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4 Easy Steps To A Winning Tennis Singles Strategy

When I ask a new student what strategies they use in tennis when they are playing singles, I am surprised at how few of them have any clear ideas on what to do. Unless you are a very advanced player, there are some very simple yet very effective and very easy singles strategies that you can use to help you win more matches. And yes, there are always variations but I know that if you just used these 4 steps and did them consistently you would win many more matches. For you more advanced players, I will also touch on some of the variations.Winning Tennis Strategies

  1. After you serve or return serve, hit a minimum of 3 balls in a row to the backhand. When serving, you will want to hit a vast majority of the balls to your opponents back and but no matter which side you serve to, you will it the next 3 balls in a row to the backhand side. When returning serve, it is most important to get the ball back into play. So no matter where your return goes, you will hit the next 3 balls in a row to the backhand. When you hit 3 balls in a row to the backhand, you may find that you will win the point within these 1st 3 hits. Because most players have a better forehand and sometimes it is a powerful weapon for them, by keeping it away from the forehand for a few hits and then hitting to their forehand it just might cause them to be more inconsistent. Variation: if your serve causes your opponent to hit you an easy short forehand, you can choose to hit your forehand crosscourt. Just don’t get in the habit of doing this on every point. It is meant to be a surprise placement.
  2. Keep hitting to the backhand until you get an easy forehand, then hit the easy forehand crosscourt to make them run. Variation: if you hit a really wide shot to the backhand on the 1st or 2nd shot and your opponent is obviously way out of court, then you can hit the ball to the forehand side. The same applies if you hit a very strong deep shot to their backhand and you get an easy forehand. Again, this variation works better if you have already hit numerous balls to the backhand side so that your opponent is not expecting the shot going to the other side.
  3. If the ball comes back, hit the ball to the backhand so that they have to hit a running backhand. The idea here is to hit balls where it is most difficult for your opponent to return and running and hitting is certainly more difficult for everyone than a standing ball. So you have hit balls to the backhand side, which is the weaker side of most players, you have been made them hit a running forehand and now you have made them hit a running backhand. Variation: instead of hitting the ball back to your opponents backhand, hit the ball again to the forehand side and maybe you’ll catch them off balance. Again, this works better after you have worked the play a few times and your opponent thinks he/she knows where you’re going to hit the ball.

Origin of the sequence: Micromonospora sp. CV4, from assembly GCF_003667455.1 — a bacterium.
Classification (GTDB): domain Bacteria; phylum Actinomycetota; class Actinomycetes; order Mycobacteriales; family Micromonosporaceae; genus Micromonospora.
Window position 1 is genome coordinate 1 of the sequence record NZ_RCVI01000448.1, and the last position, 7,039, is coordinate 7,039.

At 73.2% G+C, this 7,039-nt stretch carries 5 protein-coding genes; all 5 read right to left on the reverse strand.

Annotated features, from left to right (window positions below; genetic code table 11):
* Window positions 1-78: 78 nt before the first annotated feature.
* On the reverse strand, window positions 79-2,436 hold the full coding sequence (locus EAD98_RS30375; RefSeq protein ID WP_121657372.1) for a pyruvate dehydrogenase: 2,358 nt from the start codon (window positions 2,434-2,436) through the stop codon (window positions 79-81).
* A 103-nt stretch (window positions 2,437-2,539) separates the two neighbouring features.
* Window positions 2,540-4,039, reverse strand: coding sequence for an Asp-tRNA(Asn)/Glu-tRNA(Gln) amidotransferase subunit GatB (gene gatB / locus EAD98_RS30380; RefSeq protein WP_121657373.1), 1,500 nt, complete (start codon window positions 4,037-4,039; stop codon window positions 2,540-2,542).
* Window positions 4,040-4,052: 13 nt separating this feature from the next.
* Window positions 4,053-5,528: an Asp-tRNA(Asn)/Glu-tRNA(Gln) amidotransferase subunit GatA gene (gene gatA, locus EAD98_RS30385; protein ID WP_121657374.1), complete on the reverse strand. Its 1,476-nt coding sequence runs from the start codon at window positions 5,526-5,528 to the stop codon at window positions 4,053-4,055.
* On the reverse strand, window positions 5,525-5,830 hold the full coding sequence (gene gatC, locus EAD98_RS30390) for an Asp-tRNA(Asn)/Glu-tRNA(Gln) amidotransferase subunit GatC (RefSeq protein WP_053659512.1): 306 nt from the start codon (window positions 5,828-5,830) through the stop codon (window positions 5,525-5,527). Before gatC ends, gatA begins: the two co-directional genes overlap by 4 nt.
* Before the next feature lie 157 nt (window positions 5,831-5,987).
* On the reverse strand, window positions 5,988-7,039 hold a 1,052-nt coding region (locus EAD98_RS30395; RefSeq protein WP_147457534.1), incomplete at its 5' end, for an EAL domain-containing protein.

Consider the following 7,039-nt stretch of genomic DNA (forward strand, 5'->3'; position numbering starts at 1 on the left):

4. Start over by hitting a minimum of 3 balls in a row to their backhand.

One last variation: if any of your balls cause your opponent to hit the ball short and easy, you can then hit an approach shot and come to net. This approach shot should be hit 95% or more to your opponents backhand.

To recap this strategy, after the serve and return of serve, hit 3 balls in a row to the backhand then keep hitting to the backhand until you get an easy forehand then hit the ball crosscourt. If your opponent returns your crosscourt forehand just start over again by hitting the balls to their backhand.

Because the strategy is not complicated or involved with a lot of decision making, you should be able to begin to utilize it fairly easily. Obviously, you will still need to practice it in order to get comfortable with it, but if you will use it you will find that it works big time.

For more winning tennis strategies for both singles and doubles that will work and that you won’t find anywhere else, you may want to purchase my book Playing Zen-Sational Tennis.







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